11. LiveData

When LiveData changes, Observer objects are immediately informed. In order to change the UI, you can use this Observer object. Because the observer will take care of updating the UI whenever the data changes without causing memory leaks, you don’t need to.

If a back stack activity is running, the observer’s lifecycle will be idle, which means it will not receive LiveData events.

12. ViewModel

The ViewModel libraries are used to store and manage UI-related data in accordance with the lifecycle. You can handle configuration changes using the ViewModel class, such as screen rotations.

The lifespan of UI controllers, including fragments and activities, is managed by ViewModel. As a result of particular user and device activities, the android framework can dynamically create and remove events and actions.

13. Navigation

In an Android app, navigation is used to facilitate simple location-based navigation. Only the Navigation Libraries can create navigation in Android apps. Regardless of the target implementation, it only functions with apps that provide a suitable API.

You can also add other components, like Activities, Fragments, to your project in addition to this one if you want. Make sure the Google Maven repository is added to the Navigation dependency list.

14. Hilt

Hilt’s popular dependency injection libraries allow you to automate dependency injection in a mobile app, reducing the administrative burden. Building each class and its dependencies is necessary for manual dependency injection. The containers will also assist in organising and reusing dependencies.

With Hilt, Dagger dependency injection can easily be integrated into Android apps. HiLT aims to simplify custom android application development by integrating Dagger-related infrastructure. The goal was to design a generic framework to facilitate installation, readability/understanding, and code sharing between apps.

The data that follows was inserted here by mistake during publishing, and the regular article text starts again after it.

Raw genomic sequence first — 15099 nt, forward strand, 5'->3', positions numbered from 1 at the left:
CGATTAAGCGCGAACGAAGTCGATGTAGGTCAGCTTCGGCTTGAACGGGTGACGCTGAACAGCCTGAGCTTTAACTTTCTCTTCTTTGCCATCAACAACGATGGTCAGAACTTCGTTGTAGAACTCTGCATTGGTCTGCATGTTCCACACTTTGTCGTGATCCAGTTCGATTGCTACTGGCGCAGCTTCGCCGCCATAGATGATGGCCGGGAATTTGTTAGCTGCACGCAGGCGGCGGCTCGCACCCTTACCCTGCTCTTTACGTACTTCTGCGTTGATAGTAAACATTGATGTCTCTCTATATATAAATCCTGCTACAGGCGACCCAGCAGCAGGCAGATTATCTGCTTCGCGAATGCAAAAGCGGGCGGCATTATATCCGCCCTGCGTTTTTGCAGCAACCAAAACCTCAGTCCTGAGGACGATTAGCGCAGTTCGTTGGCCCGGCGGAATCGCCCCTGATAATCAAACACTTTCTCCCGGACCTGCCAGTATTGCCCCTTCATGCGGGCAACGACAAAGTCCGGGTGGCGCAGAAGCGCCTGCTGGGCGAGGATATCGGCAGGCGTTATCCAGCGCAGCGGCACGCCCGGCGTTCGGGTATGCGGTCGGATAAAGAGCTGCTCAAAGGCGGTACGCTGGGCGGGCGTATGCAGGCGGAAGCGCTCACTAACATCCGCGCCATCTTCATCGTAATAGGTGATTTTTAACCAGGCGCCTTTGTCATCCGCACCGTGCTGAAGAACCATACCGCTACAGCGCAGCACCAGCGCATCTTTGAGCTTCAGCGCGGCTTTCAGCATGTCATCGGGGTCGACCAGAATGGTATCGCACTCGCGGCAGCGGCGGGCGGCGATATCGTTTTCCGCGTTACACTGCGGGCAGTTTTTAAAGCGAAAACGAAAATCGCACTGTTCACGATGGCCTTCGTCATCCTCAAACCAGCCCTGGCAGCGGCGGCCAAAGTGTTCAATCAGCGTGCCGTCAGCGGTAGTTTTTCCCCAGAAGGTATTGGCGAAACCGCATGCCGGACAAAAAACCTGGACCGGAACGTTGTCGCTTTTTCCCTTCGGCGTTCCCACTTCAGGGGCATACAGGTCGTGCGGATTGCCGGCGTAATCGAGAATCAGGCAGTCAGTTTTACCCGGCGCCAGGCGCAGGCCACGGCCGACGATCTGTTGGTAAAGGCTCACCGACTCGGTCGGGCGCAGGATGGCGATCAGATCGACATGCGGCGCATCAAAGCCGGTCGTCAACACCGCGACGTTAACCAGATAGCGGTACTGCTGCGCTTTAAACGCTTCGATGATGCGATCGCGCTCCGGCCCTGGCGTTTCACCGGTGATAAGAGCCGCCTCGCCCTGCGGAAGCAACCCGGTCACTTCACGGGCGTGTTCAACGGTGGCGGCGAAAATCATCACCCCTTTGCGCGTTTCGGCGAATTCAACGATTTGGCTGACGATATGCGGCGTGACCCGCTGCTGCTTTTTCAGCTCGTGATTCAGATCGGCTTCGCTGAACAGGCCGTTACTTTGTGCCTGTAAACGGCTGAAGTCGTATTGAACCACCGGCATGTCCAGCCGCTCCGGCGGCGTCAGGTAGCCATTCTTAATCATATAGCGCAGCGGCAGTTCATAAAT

15. MyLittleCanvas

One of the best libraries for Android developers is MyLittleCanvas. The library was intended to make working with canvas on Android easier; however, now, objects can be used in place of methods.

The use of this Android module enables features like a personalised underline on a TextView. Canvas also supports the methods TextShape, RoundRectShape, DrawableShape, RectShape, PathShape, LineShape and CircleShape.

16. ExpansionPanel

Another feature-rich toolkit from Florent Champigny allows developers to implement expansion panels (containing creation flows and enabling lightweight editing of an element). You can configure this library to allow only one expansion layout to be open at once.

This library is straightforward to use, and the project itself includes a sample application for developers to test. This library’s source code is also available under the Apache 2.0 licence, and a sample app may be downloaded from Google Play.